US 6456965 B1 Abstract A “multi-stage” method of estimating pitch in a speech encoder (FIG.
2). In a first stage of the method, a set of candidate pitch values is selected, such as by using a cost function that operates on said speech signal (steps 21-23). In a second stage of the method, a best candidate is selected. Specifically, in the second stage, pitch values calculated from previous speech segments are used to calculate an average pitch value (step 25). Then, depending on whether the average pitch value is short or long, one of two different analysis-by-synthesis (ABS) processes is then repeated for each candidate, such that for each iteration, a synthesized signal is derived from that pitch candidate and compared to a reference signal to provide an error value. A time domain ABS process is used if the average pitch is short (step 27), whereas a frequency domain ABS process is used if the average pitch is long (step 28). After the ABS process provides an error for each pitch candidate, the pitch candidate having the smallest error is deemed to be the best candidate.Claims(8) 1. A method of estimating the pitch of a segment of a speech signal, comprising the steps of:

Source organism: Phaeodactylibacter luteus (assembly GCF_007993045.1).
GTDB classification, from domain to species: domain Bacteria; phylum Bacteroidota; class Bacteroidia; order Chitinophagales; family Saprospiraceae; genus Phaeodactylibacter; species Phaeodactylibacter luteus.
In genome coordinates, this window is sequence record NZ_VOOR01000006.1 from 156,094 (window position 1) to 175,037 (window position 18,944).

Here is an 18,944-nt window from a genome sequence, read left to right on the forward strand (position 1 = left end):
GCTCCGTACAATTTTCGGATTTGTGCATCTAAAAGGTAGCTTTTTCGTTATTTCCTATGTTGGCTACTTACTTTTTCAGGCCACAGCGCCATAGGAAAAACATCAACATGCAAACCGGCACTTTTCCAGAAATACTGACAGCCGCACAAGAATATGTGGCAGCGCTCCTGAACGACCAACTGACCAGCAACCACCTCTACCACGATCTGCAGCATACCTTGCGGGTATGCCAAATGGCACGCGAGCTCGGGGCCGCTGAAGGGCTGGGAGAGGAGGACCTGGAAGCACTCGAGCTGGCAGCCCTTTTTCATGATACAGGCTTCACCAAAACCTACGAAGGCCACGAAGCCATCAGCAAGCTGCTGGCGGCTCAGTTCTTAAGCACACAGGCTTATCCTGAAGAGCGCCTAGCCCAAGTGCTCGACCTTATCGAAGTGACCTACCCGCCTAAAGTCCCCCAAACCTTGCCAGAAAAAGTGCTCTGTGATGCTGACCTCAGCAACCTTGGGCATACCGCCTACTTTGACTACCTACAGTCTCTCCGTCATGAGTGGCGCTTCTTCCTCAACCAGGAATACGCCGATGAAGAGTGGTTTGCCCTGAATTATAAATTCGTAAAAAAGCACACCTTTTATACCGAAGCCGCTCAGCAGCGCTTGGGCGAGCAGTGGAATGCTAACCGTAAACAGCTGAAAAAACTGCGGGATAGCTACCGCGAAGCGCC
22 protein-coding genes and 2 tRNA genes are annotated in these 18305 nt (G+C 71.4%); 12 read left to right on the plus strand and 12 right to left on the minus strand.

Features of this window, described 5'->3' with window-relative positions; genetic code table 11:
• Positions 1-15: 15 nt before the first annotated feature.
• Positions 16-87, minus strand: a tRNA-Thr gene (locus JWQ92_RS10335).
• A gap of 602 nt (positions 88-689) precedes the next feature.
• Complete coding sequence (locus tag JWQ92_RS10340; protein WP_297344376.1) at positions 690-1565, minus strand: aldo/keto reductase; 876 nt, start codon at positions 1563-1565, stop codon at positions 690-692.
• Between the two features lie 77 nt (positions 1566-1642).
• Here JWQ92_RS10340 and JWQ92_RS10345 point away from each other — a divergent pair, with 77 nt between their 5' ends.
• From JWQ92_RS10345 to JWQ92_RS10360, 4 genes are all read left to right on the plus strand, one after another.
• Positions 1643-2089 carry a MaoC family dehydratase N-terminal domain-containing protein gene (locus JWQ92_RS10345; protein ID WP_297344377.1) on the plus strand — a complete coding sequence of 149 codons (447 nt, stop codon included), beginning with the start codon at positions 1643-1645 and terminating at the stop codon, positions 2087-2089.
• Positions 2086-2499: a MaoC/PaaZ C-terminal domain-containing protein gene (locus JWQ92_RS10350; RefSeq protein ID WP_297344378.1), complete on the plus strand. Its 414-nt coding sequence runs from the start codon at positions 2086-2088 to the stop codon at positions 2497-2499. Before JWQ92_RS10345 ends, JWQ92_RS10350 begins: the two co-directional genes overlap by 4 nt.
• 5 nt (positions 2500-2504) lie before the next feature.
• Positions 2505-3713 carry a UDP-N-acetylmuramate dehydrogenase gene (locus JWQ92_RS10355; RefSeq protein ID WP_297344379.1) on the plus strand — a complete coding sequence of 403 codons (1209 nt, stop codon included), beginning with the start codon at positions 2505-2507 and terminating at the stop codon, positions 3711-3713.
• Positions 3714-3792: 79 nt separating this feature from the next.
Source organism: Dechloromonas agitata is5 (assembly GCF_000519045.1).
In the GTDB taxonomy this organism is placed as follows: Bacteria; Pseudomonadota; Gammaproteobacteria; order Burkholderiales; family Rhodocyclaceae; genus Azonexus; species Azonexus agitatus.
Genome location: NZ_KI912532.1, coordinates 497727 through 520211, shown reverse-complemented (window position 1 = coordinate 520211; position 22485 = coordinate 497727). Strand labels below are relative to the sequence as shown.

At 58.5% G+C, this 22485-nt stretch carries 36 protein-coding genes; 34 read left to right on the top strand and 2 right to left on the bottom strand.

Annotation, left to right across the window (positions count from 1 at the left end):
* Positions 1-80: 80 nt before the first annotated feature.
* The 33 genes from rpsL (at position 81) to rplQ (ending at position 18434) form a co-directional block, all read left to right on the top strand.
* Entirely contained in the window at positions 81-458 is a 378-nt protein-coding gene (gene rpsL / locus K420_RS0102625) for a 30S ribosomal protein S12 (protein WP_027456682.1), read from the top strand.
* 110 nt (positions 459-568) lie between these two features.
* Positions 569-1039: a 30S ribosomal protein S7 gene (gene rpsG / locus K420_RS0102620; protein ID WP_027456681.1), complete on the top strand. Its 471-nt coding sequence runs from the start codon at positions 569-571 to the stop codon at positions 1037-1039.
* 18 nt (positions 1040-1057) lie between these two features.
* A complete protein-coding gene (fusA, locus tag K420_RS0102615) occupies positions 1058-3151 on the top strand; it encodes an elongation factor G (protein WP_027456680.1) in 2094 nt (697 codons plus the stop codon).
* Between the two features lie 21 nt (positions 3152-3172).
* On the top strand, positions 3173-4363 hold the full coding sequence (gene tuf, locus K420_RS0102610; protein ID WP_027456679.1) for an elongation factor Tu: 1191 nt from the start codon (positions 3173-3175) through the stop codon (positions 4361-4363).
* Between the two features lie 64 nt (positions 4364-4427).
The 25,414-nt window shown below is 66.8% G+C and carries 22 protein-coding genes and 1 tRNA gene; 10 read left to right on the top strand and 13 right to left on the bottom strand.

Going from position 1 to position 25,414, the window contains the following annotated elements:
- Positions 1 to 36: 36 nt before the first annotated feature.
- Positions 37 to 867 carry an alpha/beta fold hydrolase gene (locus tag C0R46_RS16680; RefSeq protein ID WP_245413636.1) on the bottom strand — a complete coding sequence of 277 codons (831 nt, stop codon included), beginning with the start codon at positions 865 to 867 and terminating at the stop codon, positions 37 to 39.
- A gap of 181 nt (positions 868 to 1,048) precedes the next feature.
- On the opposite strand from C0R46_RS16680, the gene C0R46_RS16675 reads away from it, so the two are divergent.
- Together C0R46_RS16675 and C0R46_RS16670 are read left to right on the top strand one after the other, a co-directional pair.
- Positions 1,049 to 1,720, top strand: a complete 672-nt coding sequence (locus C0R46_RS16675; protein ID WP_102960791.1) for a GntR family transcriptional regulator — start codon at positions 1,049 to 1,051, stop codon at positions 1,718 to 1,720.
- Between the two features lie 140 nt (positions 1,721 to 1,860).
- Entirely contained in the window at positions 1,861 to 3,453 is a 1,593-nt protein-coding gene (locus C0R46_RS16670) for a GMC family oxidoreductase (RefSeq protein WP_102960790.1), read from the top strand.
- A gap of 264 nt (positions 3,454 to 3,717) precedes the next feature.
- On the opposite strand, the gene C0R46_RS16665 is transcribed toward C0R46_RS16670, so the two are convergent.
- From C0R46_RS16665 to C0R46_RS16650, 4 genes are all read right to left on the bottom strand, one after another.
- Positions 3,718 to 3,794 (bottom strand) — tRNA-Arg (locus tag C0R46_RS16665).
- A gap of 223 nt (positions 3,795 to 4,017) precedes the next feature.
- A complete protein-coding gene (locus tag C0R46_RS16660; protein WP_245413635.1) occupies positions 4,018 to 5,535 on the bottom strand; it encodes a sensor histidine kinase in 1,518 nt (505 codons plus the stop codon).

selecting a set of initial pitch candidates by dividing the pitch range into sub-ranges, applying a pitch cost function to input samples, and selecting a pitch candidate for each said sub-range for which the pitch cost function is maximized,
determining an input pitch period using at least one previously calculated pitch value from prior segments of said speech signal;
determining whether said determined pitch period from prior segments is short or long; and for each pitch candidate, if said average pitch period is short having just a few harmonics such that it is easier to match time domain waveforms, using a time domain pitch estimation process to evaluate each said pitch candidate, or if said average pitch period is long being more than a few harmonics and not easier to match time domain waveforms, using a frequency domain pitch estimation process to evaluate each said pitch candidate.